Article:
Cognitive Load Theory in Scotland?
Since the establishment of the Scottish Parliament in 1999, political debate in Scotland has continuously highlighted a commitment to the ideal of a ‘fairer society’ (Mooney and Scott, 2012). Perceived as something of a cornerstone in the grand narrative of Scottish national ‘identity’, this notion of ‘fairness’ is one often identified alongside that other key aspect of the supposed national mythos – comprehensive education (Mooney and Scott, 2012; Riddell, 2009). Of course, this policy can be viewed as a reaction to the overall challenges and opportunities increased diversity brings to idea of ‘Scottishness’. In a globalised world, where intolerance and exclusion seem to be ever increasing, violence, injustice and unrest are fuelled by what has been described as the interplay of socially constructed and reconstructed ideas of the Self and the Other. This interplay of the ‘Self’ and the ‘Other’ is often reduced by some (even in the classroom) to nothing more than a game of power, resistance, and agency over ‘legitimate’ debates of fairness, identity and belonging. The General Teaching Council of Scotland’s (GTCS)‘The Standards for Registration: mandatory requirements for Registration with the General Teaching Council for Scotland’ (2021) explicitly cite the United Nations Convention of the Rights of the Child (UNCRC, 1989) to illustrate the issue of ‘Social Justice’ arising in Scottish schools with particular focus on the problem of ‘inclusion’ and ‘belonging’.
Evident throughout the whole spectrum of political rhetoric, ‘fairness’ has in recent years been framed in the educational context by reference to the highly politicised sociological concept of ‘Social Justice’. Now considered as ‘policy orthodoxy’, Inclusion is seen as education’s response to social justice and that social justice in education can only be achieved by inclusive, diverse schools and practitioners (Dyson, 1999; Riddell, 2009). This policy orthodoxy stems from the United Nations Convention of the Rights of the Child (1989) Act enshrining the right of every child to education. By 1995 this Act was legalised under Scots Law as the Children (Scotland) Act 1995, and today entitles every child to the right of education regardless of their physical, cultural, economic or intellectual background (Scottish Government, 2007). Indeed for schools in Scotland the current policy landscape reflects multiple national initiatives concerned with social justice, such as ‘Curriculum for Excellence’ (CfE) (Scottish Executive, 2004), ‘Assessment is for Learning’ (Learning and Teaching Scotland, 2005) and Getting it Right for Every Child (GIRFEC) (Scottish Executive, 2006a; Scottish Government, 2010a). Out of this legislative framework the GTCS set the parameters of ‘Social Justice’ and diversity training for educational practitioners in Scotland. They make clear the requirement for teachers to address the issue of inclusion in their classrooms, not just as part of their ongoing profession development, but as a means to address wider notions of societal reform. Scottish Government policy such as Child Poverty Strategy for Scotland (2014-17) (Scottish Government, 2014) and The Equality Act 2010 (Scottish Government, 2010) provide further constitutional underpinning enabling practitioners to pursue the inclusive aims of ‘valuing as well as respecting social, cultural and ecological diversity’ (GTCS, 2012, p.5).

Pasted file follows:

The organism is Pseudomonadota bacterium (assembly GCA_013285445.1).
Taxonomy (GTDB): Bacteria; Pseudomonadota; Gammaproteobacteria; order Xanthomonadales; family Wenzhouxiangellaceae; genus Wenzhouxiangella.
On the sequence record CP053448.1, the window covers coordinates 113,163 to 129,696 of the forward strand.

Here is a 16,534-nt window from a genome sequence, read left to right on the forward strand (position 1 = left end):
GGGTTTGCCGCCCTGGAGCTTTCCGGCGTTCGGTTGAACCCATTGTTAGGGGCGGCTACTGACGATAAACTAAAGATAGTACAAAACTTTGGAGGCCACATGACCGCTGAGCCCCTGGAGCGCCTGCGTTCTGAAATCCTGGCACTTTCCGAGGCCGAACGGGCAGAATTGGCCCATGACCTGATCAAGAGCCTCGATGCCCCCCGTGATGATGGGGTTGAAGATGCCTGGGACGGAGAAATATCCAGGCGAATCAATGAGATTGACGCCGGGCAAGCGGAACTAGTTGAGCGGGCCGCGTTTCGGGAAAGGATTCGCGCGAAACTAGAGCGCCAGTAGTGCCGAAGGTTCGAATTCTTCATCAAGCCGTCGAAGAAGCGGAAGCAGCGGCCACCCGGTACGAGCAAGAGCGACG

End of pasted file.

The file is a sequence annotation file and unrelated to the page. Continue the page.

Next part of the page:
It should come as no surprise then that social, cultural or economic backgrounds are considered unacceptable influencing factors in educational attainment for both the GTCS Standards and CfE. In Scotland attainment is clearly seen as attached to these environmental factors. Despite this, there is a rising interest in teaching pedagogies based on the model of cognitive science, particularly the ‘Cognitive Load Theory’. Leaning on evolutionary biology, evolutionary psychology and sociobiology, I would suggest such thinking sits outside the Scottish educational policy just outlined. I will briefly explain why.
Cognitive Load Theory: